I have been receiving whatsapp messages like never before. I am not talking about harmless quotes full of bravado or sexist jokes that make your skin crawl.
Am talking about those very sinister messsages that pounce on you just as you are about to sit with a book somewhere in peace. If there is a god that protects the whatsapp world, he has forgotten me — completely.
I won’t be surprised if my 65 year old mother — while shelling green peas or pleating a saree — sends me a message tomorrow that shouts about Muslim invasions (and demands an answer from me). I won’t think twice if the shy girl next door tosses at me some snippet that makes me ashamed of wanting to read a book; Hindus were forced to bow down before Muslim rulers…how could you be reading love stories!?
I do try my best to choose an apt emoji for these messages (the weeping emoji or the angry emoji or sometimes, even the pondering emoji). With no time to verify these mostly suspicious messages, I forget them in a while only to sense their presence elsewhere on social media.
They seem to follow me everywhere, accusing me of not seeing through the agenda of Muslims (yes, one of my good friends may be Muslim but am I sure he is not a fanatic? asks an innocent message from a former classmate). My blood boils as I read about Hindus being slaughtered in Afghanistan, some enslaved and set on fire. I think about my Muslim friend and his beautiful cat-eyed mother. How could they?
They can and they will, shout the messages. Unless Hindus unite NOW. I have visions of standing hand in hand with all my Hindu friends — even upper-caste Brahmins, lower-caste Dalits, atheists and non-believers (they won’t be spared; they were born into the faith and they will have to stand by it).
Arm yourself and march forward!! shouts a rather terrifying message.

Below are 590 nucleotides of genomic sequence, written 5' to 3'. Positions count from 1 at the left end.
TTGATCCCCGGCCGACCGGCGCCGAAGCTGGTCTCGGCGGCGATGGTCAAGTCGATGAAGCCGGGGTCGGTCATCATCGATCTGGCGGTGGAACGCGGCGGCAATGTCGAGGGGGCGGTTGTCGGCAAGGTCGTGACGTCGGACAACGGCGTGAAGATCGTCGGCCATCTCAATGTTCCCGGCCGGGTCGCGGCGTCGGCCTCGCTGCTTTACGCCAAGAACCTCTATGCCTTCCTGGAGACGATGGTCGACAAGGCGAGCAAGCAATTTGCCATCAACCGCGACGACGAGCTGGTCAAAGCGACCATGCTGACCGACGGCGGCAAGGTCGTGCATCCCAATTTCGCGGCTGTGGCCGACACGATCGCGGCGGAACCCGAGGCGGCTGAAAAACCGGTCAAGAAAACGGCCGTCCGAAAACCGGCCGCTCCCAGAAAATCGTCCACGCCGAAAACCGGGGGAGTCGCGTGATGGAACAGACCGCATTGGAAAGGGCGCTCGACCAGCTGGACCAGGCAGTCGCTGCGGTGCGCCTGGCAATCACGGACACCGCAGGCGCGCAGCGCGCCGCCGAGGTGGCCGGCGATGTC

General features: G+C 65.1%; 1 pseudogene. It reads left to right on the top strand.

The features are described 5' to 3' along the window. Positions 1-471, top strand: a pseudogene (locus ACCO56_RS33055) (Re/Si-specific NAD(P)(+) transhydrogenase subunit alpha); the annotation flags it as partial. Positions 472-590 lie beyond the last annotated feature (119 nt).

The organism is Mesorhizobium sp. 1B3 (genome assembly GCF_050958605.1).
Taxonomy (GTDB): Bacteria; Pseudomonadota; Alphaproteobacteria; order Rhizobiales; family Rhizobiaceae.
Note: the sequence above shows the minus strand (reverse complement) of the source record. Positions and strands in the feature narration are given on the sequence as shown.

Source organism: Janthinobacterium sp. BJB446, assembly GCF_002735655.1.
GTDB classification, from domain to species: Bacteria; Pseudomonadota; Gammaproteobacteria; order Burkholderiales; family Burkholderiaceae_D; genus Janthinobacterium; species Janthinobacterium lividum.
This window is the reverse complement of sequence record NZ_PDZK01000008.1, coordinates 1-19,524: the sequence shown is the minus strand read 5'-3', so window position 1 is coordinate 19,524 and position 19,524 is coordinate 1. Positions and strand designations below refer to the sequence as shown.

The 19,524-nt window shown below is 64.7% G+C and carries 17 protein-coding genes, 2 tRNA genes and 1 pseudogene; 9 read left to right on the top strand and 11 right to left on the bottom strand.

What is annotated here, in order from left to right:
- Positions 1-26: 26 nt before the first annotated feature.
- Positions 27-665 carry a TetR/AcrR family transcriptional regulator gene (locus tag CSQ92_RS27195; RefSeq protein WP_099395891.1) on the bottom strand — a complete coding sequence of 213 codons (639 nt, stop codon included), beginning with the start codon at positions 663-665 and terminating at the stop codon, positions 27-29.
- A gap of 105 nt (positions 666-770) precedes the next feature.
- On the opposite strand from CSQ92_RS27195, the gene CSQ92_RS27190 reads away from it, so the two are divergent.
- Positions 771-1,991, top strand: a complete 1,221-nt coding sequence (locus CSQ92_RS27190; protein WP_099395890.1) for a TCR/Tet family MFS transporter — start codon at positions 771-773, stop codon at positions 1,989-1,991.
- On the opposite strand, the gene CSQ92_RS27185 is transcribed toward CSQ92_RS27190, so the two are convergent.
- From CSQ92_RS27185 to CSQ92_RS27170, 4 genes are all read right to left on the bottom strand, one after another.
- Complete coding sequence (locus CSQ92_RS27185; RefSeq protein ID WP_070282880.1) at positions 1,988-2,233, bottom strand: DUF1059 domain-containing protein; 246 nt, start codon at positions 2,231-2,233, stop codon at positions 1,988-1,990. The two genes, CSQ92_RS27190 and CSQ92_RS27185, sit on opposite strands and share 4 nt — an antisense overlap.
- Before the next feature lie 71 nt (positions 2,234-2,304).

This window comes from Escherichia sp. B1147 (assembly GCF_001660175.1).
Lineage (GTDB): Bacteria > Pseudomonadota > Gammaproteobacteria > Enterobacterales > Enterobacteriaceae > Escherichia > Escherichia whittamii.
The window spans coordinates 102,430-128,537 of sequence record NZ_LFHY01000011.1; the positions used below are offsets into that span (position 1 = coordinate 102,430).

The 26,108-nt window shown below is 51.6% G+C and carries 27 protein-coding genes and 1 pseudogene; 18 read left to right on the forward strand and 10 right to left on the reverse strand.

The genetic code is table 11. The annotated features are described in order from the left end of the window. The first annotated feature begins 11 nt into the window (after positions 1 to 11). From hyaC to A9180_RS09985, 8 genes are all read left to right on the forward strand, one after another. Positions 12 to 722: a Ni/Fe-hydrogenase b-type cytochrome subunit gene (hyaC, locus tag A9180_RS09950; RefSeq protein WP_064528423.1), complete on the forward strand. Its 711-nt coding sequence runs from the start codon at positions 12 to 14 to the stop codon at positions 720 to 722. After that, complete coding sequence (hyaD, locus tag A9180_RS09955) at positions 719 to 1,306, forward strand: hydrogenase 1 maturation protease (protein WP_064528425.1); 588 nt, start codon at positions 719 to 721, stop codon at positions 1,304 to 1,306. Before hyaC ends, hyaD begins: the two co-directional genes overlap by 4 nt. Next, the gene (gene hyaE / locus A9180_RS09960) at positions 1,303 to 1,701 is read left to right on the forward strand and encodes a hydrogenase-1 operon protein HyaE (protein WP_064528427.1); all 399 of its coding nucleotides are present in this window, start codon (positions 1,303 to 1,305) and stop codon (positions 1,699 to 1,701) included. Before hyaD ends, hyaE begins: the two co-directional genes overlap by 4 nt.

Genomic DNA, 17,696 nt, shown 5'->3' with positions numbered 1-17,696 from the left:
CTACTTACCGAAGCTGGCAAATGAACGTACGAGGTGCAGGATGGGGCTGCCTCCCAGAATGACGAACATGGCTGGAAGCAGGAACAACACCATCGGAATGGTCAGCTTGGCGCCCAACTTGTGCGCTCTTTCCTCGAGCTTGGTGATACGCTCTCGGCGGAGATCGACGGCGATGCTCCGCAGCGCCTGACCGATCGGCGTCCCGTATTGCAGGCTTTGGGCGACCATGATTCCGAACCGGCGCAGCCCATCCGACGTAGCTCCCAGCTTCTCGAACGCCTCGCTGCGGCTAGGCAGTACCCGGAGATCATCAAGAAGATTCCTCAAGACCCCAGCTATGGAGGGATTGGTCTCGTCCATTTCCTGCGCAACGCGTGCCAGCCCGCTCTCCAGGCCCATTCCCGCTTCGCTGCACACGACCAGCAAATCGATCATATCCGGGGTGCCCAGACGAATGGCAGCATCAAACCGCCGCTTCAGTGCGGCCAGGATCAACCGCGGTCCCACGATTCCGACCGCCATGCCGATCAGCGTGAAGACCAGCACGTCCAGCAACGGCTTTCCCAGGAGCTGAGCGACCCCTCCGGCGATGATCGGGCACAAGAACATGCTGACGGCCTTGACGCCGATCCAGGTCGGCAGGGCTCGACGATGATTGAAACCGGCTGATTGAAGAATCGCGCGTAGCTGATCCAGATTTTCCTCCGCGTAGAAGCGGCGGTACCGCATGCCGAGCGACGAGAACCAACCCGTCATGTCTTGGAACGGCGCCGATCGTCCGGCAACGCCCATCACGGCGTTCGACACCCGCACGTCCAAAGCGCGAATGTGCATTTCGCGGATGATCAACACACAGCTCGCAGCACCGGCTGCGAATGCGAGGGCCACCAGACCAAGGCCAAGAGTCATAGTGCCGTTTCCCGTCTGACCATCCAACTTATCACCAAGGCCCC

Perhaps I should look for Father’s baton, says my unnerved brain, eager to appease. It was a chilly night in December 1992 when Father, along with many people, stood guard outside our building to protect a Muslim family — wait, what?
I press that thought back and let it unfurl again. Yes, to protect a Muslim family from self-proclaimed saviours of Hindus, who roamed around Bombay with sticks and swords. The riots in Bombay — triggered by the destruction of an ancient mosque believed to be the birthplace of King Rama — took hundreds of lives and left the city in tatters. It brought about repercussions in the form of bomb blasts from Muslim men sitting outside the country. Those blasts wiped out many more lives and brought Bombay to its knees.
I hold my thoughts there because there are more messages, questioning me for nurturing even a shred of empathy, telling me to shut the hell up and look at Hindus massacred in Kashmir, Hindus driven out from Khairana in North India, rising Muslim presence in Kerala, discrimination against Hindus in Meghalaya, and how the rest of the world is viewing Muslims (especially Trump-controlled America).
It’s a good thing for Hindus to be more aggressive; the eunuchs (yes, eunuchs) that are still pleading for peace deserve the same fate as Muslims, says a particularly vitriolic message.
Stupidly but firmly, I raise my bow to target this one; violence can never be a solution, I say in all my arrogance — if Hindus feel wronged, they should go to court. Start discussions, change the laws (what law? I don’t know). I make a strategic error by asking if looting, rape and murders are the solution to Hindu angst. You sickular (read secular) anti-national anti-Hindu cowards are the worst! the message shoots back.
The phone heats up as I get agitated. Go ahead and kill me too, I shout into a message that runs to deliver my fear. Just you wait and see; the new India is coming! We will build it! We will avenge the invasions and reclaim our temples! We will bring back the glory of the Hindu civilization! We will win! bark many messages in a span of a few minutes.
But my attention shifts to my dying phone. I retreat from the battlefield with whatsapp arrows still flying around, desperate to cage me in prejudiced prisons. My Hindu gods in heaven know this is one invasion I could do without!